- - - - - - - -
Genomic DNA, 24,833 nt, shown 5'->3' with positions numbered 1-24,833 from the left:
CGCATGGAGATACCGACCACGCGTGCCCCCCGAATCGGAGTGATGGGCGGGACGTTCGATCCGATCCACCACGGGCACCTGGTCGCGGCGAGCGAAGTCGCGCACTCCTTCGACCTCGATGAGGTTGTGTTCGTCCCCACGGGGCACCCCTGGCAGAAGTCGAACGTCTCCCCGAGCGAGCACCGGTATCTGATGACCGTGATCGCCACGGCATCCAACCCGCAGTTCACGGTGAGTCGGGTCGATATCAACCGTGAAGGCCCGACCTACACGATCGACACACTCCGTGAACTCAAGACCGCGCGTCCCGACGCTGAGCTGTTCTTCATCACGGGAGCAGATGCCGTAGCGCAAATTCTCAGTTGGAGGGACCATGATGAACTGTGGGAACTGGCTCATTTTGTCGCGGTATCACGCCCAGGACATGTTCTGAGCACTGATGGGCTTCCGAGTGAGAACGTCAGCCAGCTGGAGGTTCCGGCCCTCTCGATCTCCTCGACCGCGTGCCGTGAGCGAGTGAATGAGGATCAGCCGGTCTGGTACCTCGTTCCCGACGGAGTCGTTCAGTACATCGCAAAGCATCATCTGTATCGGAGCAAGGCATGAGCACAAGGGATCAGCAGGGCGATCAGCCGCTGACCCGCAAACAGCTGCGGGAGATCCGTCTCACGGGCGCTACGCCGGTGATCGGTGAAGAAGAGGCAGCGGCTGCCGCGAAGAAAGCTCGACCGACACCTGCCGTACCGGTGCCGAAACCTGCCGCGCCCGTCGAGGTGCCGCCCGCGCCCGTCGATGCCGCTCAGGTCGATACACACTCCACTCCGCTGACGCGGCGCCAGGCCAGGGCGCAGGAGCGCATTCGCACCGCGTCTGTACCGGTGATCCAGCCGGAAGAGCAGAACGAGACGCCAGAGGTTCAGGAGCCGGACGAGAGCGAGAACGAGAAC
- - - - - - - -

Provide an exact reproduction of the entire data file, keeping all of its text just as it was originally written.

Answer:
Genomic DNA, 24,833 nt, shown 5'->3' with positions numbered 1-24,833 from the left:
CGCATGGAGATACCGACCACGCGTGCCCCCCGAATCGGAGTGATGGGCGGGACGTTCGATCCGATCCACCACGGGCACCTGGTCGCGGCGAGCGAAGTCGCGCACTCCTTCGACCTCGATGAGGTTGTGTTCGTCCCCACGGGGCACCCCTGGCAGAAGTCGAACGTCTCCCCGAGCGAGCACCGGTATCTGATGACCGTGATCGCCACGGCATCCAACCCGCAGTTCACGGTGAGTCGGGTCGATATCAACCGTGAAGGCCCGACCTACACGATCGACACACTCCGTGAACTCAAGACCGCGCGTCCCGACGCTGAGCTGTTCTTCATCACGGGAGCAGATGCCGTAGCGCAAATTCTCAGTTGGAGGGACCATGATGAACTGTGGGAACTGGCTCATTTTGTCGCGGTATCACGCCCAGGACATGTTCTGAGCACTGATGGGCTTCCGAGTGAGAACGTCAGCCAGCTGGAGGTTCCGGCCCTCTCGATCTCCTCGACCGCGTGCCGTGAGCGAGTGAATGAGGATCAGCCGGTCTGGTACCTCGTTCCCGACGGAGTCGTTCAGTACATCGCAAAGCATCATCTGTATCGGAGCAAGGCATGAGCACAAGGGATCAGCAGGGCGATCAGCCGCTGACCCGCAAACAGCTGCGGGAGATCCGTCTCACGGGCGCTACGCCGGTGATCGGTGAAGAAGAGGCAGCGGCTGCCGCGAAGAAAGCTCGACCGACACCTGCCGTACCGGTGCCGAAACCTGCCGCGCCCGTCGAGGTGCCGCCCGCGCCCGTCGATGCCGCTCAGGTCGATACACACTCCACTCCGCTGACGCGGCGCCAGGCCAGGGCGCAGGAGCGCATTCGCACCGCGTCTGTACCGGTGATCCAGCCGGAAGAGCAGAACGAGACGCCAGAGGTTCAGGAGCCGGACGAGAGCGAGAACGAGAAC